How To Calculate Your Macros In A Way That Works For You is a post that will walk you through calculating your macros. If you have any questions or problems please join our Faithfully Free Fitness Facebook Group and we will be happy to help! (This post contains affiliate links)
Protein, Carbohydrates, Fats, and Alcohol.
Each gram of a macronutrient contains a specific number of calories per gram.
Protein– 4 calories per gram
Carbohydrates– 4 calories per gram
Fat– 9 calories per gram
Alcohol– 7 calories per gram
Eating 20g of protein is equal to 80 calories
Taking in 20g of carbohydrates is equal to 80 calories
Using 20g of fat is equal to 180 calories
Drinking 20g of alcohol is equal to 140 calories
Today I’m going to show you how to calculate your macros in a way that works for you! That, my friend, depends on your lifestyle, the foods you enjoy, and your hormones (if you really want to optimize your diet).
How To Calculate Your Macros In A Way That Works For You:
Once you’ve used the free printables and calculated your calories based on my last post How Many Calories Do I Need Each Day? you are ready to plug those calories into a macronutrient group.
For today’s example, I’m going to take my maintenance calories (because that is my current goal) and use them to figure out what types of macronutrients I need to eat each day.
Step 1: Always start with protein and use the calculation below. You’re going to take your bodyweight times .8 or 1 and get your protein grams. Then you can take those grams and multiply them by 4 to get your protein calories.
Body Weight x .8 or 1
Example: 127lbs x .8 = 101.6g of protein OR 127lbs x 1 = 127g of protein
127g x 4 = 508 calories
Note: Some studies show that your protein intake could be as low as .64, but you would need to experiment with that and see how your body responds. It’s important to note that protein can raise your Total Daily Energy Expenditure (Source: Precision Nutrition), so you may burn more calories when digesting proteins, which may make a higher protein diet more beneficial for you. (See note at the bottom of the page for an explanation of this).
Step 2: Next, choose a fat intake target between 20% – 35% of your goal calories (saturated fat at 10% or less) and divide the number by 9 to get your fat grams.
Example: 30% of 1905 (my maintenance calories) is 571 calories. Since there are 9 calories per gram of fat, I need to divide 571 by 9, and I can eat 63g of fat per day.
Step 3: Now, it’s time to use the excess calories for my carbs (yay math!). Take your total calories and subtract your protein calories and fat calories from above to find your carb calories, then divide by 4 to get your carb grams.
My goal calories 1905 – protein calories 508 – fat calories 571 = 826 for carbs, divided by 4, gives me 206g of carbs.
So my macros are Protein: 127g / Fat: 63g / Carbs 206 – Easy peasy, right?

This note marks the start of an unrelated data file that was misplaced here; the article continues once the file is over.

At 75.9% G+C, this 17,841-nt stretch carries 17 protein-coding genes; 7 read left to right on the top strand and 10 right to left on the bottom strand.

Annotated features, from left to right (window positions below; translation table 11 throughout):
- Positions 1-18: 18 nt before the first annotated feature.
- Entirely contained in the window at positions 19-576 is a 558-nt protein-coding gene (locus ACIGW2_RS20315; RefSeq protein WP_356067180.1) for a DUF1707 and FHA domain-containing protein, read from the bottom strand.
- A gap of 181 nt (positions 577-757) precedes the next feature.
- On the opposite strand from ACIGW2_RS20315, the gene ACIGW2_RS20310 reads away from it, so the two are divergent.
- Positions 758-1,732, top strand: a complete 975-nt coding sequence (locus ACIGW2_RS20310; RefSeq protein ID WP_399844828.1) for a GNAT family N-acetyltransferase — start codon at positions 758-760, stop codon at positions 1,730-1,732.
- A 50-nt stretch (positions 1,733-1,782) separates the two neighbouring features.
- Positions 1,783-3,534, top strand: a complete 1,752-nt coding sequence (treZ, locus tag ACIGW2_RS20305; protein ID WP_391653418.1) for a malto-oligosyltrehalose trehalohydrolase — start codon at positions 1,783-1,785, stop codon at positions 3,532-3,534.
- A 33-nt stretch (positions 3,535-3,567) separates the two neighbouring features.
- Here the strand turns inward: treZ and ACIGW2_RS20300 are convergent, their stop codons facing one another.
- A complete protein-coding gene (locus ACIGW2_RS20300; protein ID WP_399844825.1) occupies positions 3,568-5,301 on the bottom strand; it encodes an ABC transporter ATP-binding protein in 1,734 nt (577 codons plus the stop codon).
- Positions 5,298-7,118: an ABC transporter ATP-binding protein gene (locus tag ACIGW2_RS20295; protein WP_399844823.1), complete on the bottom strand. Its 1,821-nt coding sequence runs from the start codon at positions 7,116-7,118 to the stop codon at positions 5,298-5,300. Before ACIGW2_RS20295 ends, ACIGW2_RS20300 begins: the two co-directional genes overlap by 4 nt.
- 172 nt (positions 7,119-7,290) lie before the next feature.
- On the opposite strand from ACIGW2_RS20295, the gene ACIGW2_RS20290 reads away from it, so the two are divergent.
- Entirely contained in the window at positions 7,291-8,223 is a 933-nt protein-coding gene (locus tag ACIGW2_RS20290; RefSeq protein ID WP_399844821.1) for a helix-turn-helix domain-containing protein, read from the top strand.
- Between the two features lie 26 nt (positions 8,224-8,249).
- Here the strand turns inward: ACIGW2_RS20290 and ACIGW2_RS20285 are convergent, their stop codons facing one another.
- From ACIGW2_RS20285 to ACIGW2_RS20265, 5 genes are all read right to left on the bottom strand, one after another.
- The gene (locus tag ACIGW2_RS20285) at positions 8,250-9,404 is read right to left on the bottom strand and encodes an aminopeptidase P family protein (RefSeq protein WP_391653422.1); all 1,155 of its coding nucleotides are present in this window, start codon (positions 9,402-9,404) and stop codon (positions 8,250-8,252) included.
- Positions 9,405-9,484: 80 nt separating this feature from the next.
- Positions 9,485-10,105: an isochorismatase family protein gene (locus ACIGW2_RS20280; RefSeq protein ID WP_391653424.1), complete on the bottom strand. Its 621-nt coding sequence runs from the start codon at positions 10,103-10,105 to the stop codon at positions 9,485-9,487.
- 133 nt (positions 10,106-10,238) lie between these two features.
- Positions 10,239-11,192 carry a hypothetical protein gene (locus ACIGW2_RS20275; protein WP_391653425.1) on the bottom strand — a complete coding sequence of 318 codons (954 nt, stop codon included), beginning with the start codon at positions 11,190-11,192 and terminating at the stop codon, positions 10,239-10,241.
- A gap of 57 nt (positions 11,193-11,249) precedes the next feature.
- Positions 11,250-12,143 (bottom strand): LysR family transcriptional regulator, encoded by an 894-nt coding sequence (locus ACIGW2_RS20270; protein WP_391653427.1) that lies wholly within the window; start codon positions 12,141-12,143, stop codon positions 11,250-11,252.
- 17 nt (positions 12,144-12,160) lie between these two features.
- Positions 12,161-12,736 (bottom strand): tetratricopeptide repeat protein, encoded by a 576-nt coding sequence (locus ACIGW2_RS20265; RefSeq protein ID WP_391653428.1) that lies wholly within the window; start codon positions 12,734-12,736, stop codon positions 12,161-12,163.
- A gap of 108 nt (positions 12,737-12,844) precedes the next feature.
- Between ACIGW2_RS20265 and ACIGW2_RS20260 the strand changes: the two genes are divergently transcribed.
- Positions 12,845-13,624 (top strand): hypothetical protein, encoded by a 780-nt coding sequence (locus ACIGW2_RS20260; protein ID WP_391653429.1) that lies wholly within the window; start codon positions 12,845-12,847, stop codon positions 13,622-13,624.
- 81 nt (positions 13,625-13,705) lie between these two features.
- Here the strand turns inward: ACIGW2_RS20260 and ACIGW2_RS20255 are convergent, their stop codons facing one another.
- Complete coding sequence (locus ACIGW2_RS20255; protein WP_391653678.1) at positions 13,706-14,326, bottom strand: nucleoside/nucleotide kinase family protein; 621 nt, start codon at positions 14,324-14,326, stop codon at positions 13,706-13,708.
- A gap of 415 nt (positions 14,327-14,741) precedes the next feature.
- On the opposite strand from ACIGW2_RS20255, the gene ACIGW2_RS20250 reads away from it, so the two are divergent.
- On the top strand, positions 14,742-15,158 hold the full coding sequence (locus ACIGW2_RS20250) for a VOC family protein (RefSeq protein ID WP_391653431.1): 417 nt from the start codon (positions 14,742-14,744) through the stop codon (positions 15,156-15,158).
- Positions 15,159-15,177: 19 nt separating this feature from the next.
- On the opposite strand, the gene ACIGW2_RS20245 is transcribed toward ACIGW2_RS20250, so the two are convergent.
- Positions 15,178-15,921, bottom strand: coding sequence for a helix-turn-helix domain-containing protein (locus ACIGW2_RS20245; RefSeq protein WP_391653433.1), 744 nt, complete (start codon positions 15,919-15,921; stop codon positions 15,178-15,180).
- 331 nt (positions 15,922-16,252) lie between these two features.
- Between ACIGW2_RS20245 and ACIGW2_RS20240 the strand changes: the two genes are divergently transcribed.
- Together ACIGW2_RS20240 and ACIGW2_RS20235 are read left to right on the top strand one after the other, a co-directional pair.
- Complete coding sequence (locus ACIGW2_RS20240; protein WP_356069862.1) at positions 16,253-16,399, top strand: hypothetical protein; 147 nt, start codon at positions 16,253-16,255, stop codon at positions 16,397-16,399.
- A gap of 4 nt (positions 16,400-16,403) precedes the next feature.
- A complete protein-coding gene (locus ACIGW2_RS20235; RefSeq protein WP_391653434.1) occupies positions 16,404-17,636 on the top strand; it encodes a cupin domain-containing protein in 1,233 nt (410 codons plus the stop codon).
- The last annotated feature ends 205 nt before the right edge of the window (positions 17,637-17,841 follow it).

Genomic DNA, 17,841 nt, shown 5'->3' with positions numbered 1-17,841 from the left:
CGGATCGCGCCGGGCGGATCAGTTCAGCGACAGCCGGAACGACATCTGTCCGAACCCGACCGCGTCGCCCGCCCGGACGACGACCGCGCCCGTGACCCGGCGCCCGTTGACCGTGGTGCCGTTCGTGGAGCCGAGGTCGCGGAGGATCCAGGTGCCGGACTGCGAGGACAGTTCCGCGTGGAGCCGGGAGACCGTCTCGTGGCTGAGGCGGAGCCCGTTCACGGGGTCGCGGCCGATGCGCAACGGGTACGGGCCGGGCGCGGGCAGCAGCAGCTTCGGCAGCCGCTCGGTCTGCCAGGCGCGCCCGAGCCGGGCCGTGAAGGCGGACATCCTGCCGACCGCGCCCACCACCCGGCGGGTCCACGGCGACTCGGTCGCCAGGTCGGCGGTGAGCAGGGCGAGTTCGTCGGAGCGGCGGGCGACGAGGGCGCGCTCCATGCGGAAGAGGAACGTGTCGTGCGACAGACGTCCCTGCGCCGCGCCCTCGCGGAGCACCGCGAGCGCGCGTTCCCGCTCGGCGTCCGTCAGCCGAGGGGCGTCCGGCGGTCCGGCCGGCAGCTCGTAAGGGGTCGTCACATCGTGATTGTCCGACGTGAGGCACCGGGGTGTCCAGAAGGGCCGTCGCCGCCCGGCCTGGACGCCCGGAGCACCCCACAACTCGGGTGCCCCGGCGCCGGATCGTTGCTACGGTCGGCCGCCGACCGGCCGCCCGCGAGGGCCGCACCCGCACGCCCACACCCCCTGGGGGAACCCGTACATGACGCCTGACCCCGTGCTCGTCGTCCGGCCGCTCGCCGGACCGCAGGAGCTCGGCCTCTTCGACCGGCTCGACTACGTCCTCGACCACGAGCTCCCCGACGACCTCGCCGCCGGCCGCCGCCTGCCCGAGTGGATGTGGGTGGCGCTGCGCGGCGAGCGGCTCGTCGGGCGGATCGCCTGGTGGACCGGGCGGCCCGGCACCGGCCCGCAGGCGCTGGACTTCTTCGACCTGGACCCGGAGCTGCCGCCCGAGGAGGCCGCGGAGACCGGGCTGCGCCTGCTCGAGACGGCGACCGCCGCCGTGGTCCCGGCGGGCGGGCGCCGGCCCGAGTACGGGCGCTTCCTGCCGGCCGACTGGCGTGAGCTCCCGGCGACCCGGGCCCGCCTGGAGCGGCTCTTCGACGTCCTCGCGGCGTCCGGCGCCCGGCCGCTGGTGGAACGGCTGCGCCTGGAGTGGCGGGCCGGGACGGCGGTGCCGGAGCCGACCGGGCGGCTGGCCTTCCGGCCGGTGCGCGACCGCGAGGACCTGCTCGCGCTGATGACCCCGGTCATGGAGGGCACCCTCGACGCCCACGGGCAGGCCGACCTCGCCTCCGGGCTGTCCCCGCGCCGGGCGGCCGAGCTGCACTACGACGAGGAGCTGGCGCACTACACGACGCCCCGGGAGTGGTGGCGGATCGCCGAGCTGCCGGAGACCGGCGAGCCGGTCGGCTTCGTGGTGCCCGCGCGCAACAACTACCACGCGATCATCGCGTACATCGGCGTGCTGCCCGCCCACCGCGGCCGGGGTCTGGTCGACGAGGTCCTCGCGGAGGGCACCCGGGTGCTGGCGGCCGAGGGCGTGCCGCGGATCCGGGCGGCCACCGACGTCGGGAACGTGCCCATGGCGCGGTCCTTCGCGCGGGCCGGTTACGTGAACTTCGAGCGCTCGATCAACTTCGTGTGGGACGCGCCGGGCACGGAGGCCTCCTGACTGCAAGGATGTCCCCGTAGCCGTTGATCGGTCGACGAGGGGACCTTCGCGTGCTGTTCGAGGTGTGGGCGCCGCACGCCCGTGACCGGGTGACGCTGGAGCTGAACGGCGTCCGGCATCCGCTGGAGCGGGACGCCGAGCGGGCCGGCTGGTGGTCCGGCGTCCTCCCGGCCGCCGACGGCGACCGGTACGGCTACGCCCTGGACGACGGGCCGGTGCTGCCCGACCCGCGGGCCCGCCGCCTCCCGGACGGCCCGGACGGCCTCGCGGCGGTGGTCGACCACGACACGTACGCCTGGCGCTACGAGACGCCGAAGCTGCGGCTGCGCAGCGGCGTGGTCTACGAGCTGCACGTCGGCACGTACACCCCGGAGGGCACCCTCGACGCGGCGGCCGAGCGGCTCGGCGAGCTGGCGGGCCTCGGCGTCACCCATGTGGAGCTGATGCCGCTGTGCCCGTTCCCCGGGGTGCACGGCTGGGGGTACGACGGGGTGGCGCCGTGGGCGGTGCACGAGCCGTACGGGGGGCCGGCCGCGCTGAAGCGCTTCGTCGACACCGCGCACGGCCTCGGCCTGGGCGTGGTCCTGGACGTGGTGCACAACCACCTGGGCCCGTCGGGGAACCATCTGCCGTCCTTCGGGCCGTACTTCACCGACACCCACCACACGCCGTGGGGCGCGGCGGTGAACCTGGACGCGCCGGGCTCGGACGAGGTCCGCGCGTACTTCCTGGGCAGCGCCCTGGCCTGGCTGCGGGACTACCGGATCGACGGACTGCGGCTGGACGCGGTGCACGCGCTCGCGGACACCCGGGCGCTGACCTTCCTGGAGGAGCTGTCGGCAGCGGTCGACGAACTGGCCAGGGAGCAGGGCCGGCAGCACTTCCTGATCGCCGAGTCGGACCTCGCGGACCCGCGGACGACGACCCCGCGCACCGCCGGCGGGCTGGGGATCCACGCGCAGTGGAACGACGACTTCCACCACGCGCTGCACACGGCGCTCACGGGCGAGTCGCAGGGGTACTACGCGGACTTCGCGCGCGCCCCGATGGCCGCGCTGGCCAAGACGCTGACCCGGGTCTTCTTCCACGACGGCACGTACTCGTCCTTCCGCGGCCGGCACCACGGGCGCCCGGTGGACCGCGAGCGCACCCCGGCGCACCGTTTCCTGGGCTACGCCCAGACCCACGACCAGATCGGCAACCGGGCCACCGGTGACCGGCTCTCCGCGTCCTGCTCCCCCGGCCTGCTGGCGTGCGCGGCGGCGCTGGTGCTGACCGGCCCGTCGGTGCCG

How To Calculate Your Macros Printable Worksheet:
Just because it’s science doesn’t mean it will work for you!
Did you see the contradiction posted above? That is one of the reasons it is so hard to know who you can trust. Many times in the health and fitness field, it feels like everything and nothing works simultaneously. Thankfully that is not the case. You have to find what works for you.
When I talk about what works, I’m not just talking about scientifically. All of the information I provide will come from science-backed instruction. What I’m talking about here is best described in a scenario.
Personal Scenario Based On My Experience:
I decide that I want to go on a higher protein diet because protein raises my TDEE. What this means is that it will take more work to digest, leaving me with more calories burned by eating.
Who doesn’t love that?
After setting my protein to 1.5g, I find that eating that much protein in a day is hard work. I have to eat three protein bars to hit my goal, and now I have a constant upset stomach. Is this method working for me?
Let’s say fat keeps me feeling full longer, and I love fat. Fat makes me happy, guys, for real. The more protein I eat, the fewer calories I have leftover.
This means I have less room to play around with my fat and carbohydrates. I know that I crave fatty foods after I ovulate.
I always make sure to get more fat in the last 14 days of my cycle. More fat means I am a happier person and more likely to stick to my diet. In these cases, higher protein would not work for me.
Just FYI: I love higher protein and carbs during my first fourteen days. After that, I switch to moderate protein and high fat during my last fourteen days. After years I have found that this works best for me! Oh, and pickles are my best friend when I’m PMSing and craving food!
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Note: I am not a doctor, nor do I play one on TV. For all health-related issues and any time, you start a new diet or fitness plan please consult your doctor first! Please review our Faithfully Free Fitness Disclaimer for more information. What is a macro? Macro stands for macronutrients and they come in four varieties.